April 27, 2014 in City

Piketty’s research helps ignite wealth-gap debate

Associated Press
 
Associated Press photo

French economist Thomas Piketty challenges the assumption that free markets automatically deliver widespread prosperity.
(Full-size photo)

French economist Thomas Piketty and his research partners have transformed the wealth gap debate by popularizing the concept of a financially elite 1 percent.

They framed the issue of income inequality in terms that ordinary people could grasp. Using tax records, they drilled into how much money it took to belong to the 1 percent and what share of personal income this group controlled.

That idea became a rallying cry of the 2011 “Occupy Wall Street” movement. At the time, politics in the United States overshadowed the data that Piketty had unearthed. That is, until last month, with the publication of Piketty’s new book “Capital in the 21st Century.”

Piketty has documented that an increasingly small fraction of the population receives a growing share of the nation’s riches.

About 22.5 percent of U.S. personal income in 2012 went to the top 1 percent, the most since 1928. That sounds like a lot. It is. But the concentration is far greater at the top 0.01 percent. That tiny cluster controls nearly 5.5 percent of all income – a larger share than at any point dating to 1913. That happens to be the year the 16th Amendment to the Constitution was ratified, allowing for Congress to collect income taxes.

Someone in the top 1 percent has an average income of $1.3 million. Among the top 0.01 percent, it’s $30.8 million. Adjusted for inflation, the top 0.01 percent’s average earnings have jumped by a factor of seven since 1913.

For the bottom 90 percent of Americans, by contrast, average incomes after inflation have grown by a factor of just three since 1917 and have actually fallen for the past 13 years.

“There are two big forces that are squeezing the middle class,” Piketty said. “One is the rise of the very top executive compensation, which implies that the share of labor income going to the middle and lower class is shrinking. That has been quite spectacular in the U.S. The other force we see is that the share of a country’s income going to labor tends to decline when the share that goes to capital is rising.”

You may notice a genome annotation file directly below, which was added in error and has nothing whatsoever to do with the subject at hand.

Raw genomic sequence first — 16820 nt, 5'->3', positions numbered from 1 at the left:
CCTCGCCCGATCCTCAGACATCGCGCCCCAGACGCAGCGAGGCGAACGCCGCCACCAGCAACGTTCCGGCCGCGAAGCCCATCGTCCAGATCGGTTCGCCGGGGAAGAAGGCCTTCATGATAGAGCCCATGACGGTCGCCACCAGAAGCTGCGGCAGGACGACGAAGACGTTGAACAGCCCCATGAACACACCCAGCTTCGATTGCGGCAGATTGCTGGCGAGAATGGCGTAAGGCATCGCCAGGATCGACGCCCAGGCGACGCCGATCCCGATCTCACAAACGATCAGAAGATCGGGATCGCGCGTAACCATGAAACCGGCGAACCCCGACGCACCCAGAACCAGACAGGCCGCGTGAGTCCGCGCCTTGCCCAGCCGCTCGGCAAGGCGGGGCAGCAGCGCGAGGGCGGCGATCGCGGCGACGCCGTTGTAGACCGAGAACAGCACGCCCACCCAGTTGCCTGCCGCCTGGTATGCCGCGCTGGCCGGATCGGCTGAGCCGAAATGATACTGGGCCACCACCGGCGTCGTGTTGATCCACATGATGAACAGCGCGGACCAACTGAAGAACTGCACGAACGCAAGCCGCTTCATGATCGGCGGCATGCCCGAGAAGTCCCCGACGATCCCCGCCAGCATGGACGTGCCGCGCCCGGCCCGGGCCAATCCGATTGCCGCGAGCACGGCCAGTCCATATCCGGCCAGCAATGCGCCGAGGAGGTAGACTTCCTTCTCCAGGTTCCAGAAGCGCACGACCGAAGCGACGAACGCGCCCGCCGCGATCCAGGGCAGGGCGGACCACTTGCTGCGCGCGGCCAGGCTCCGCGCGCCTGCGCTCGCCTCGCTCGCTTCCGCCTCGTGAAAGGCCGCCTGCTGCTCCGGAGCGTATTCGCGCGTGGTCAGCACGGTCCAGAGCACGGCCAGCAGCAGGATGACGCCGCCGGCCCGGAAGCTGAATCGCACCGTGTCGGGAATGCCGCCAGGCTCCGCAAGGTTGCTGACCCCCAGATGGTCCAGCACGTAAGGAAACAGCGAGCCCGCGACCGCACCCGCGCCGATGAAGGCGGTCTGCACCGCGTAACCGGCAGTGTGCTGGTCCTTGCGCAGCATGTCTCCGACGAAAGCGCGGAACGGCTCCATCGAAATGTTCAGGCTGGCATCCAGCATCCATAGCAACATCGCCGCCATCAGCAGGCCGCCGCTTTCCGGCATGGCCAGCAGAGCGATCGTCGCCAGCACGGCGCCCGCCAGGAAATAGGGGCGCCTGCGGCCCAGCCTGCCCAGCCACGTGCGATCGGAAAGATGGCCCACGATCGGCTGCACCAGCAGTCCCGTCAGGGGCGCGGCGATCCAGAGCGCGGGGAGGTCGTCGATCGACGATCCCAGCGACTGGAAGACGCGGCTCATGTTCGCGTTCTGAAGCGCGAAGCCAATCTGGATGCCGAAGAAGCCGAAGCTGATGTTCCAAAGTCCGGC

Before Piketty and his fellow researchers produced their research, economists relied on less precise indicators of inequality.

For example, there’s the “Gini index.” The name comes from Corrado Gini, an Italian statistician who developed the idea in 1912. The index measures income distribution on a scale of 0 to 1. A zero means everyone has the same income. By contrast, a 1 indicates that all income belongs to a single individual.

The Census Bureau says the United States has a Gini index of 0.48, up from 0.40 in 1967. But without the tax data pioneered by Piketty and others, it would be harder to determine what that change signifies. On its face, the slight increase masks just how much money has accrued at the top 0.01 percent.

All the figures from Piketty are available online for free at “The World Top Incomes Database.” It lets users see the wealth gap in several countries: China, France, Indonesia, Norway and Uruguay, among others.

The figures can be found at topincomes.g-mond .parisschoolofeconomics.eu/

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